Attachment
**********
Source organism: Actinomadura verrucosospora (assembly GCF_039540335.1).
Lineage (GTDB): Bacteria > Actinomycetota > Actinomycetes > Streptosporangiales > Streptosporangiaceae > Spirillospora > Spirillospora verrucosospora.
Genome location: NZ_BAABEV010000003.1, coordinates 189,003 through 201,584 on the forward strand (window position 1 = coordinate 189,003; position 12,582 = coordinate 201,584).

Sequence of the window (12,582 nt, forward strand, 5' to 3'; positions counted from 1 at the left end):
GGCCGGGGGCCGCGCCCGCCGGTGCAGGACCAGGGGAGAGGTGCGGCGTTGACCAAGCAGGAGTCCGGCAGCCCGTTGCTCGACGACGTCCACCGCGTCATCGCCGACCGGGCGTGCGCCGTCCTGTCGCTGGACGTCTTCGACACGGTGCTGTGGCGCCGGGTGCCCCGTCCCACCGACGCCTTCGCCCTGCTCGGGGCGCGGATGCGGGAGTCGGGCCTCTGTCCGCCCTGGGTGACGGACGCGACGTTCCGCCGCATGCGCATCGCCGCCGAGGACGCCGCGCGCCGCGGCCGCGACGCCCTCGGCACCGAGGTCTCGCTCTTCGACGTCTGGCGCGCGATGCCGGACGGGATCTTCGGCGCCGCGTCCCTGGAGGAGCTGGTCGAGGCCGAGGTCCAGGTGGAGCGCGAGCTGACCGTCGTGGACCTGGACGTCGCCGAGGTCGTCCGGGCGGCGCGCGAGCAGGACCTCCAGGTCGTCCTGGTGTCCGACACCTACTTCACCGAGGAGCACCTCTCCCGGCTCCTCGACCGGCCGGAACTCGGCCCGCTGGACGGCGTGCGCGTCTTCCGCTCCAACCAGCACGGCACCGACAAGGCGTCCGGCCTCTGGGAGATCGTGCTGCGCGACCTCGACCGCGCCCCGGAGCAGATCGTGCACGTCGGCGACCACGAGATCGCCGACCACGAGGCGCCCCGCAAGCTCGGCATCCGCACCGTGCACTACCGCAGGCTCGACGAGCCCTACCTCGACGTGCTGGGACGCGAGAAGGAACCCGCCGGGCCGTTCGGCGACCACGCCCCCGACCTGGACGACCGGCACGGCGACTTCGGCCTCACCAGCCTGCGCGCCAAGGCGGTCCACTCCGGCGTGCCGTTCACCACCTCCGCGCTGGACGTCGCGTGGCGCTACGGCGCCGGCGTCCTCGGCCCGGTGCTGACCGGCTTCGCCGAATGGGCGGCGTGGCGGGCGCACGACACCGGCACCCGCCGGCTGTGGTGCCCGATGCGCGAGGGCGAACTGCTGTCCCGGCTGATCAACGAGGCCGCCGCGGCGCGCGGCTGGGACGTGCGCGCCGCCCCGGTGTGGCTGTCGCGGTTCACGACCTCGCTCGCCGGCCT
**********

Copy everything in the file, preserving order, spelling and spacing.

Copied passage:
Source organism: Actinomadura verrucosospora (assembly GCF_039540335.1).
Lineage (GTDB): Bacteria > Actinomycetota > Actinomycetes > Streptosporangiales > Streptosporangiaceae > Spirillospora > Spirillospora verrucosospora.
Genome location: NZ_BAABEV010000003.1, coordinates 189,003 through 201,584 on the forward strand (window position 1 = coordinate 189,003; position 12,582 = coordinate 201,584).

Sequence of the window (12,582 nt, forward strand, 5' to 3'; positions counted from 1 at the left end):
GGCCGGGGGCCGCGCCCGCCGGTGCAGGACCAGGGGAGAGGTGCGGCGTTGACCAAGCAGGAGTCCGGCAGCCCGTTGCTCGACGACGTCCACCGCGTCATCGCCGACCGGGCGTGCGCCGTCCTGTCGCTGGACGTCTTCGACACGGTGCTGTGGCGCCGGGTGCCCCGTCCCACCGACGCCTTCGCCCTGCTCGGGGCGCGGATGCGGGAGTCGGGCCTCTGTCCGCCCTGGGTGACGGACGCGACGTTCCGCCGCATGCGCATCGCCGCCGAGGACGCCGCGCGCCGCGGCCGCGACGCCCTCGGCACCGAGGTCTCGCTCTTCGACGTCTGGCGCGCGATGCCGGACGGGATCTTCGGCGCCGCGTCCCTGGAGGAGCTGGTCGAGGCCGAGGTCCAGGTGGAGCGCGAGCTGACCGTCGTGGACCTGGACGTCGCCGAGGTCGTCCGGGCGGCGCGCGAGCAGGACCTCCAGGTCGTCCTGGTGTCCGACACCTACTTCACCGAGGAGCACCTCTCCCGGCTCCTCGACCGGCCGGAACTCGGCCCGCTGGACGGCGTGCGCGTCTTCCGCTCCAACCAGCACGGCACCGACAAGGCGTCCGGCCTCTGGGAGATCGTGCTGCGCGACCTCGACCGCGCCCCGGAGCAGATCGTGCACGTCGGCGACCACGAGATCGCCGACCACGAGGCGCCCCGCAAGCTCGGCATCCGCACCGTGCACTACCGCAGGCTCGACGAGCCCTACCTCGACGTGCTGGGACGCGAGAAGGAACCCGCCGGGCCGTTCGGCGACCACGCCCCCGACCTGGACGACCGGCACGGCGACTTCGGCCTCACCAGCCTGCGCGCCAAGGCGGTCCACTCCGGCGTGCCGTTCACCACCTCCGCGCTGGACGTCGCGTGGCGCTACGGCGCCGGCGTCCTCGGCCCGGTGCTGACCGGCTTCGCCGAATGGGCGGCGTGGCGGGCGCACGACACCGGCACCCGCCGGCTGTGGTGCCCGATGCGCGAGGGCGAACTGCTGTCCCGGCTGATCAACGAGGCCGCCGCGGCGCGCGGCTGGGACGTGCGCGCCGCCCCGGTGTGGCTGTCGCGGTTCACGACCTCGCTCGCCGGCCT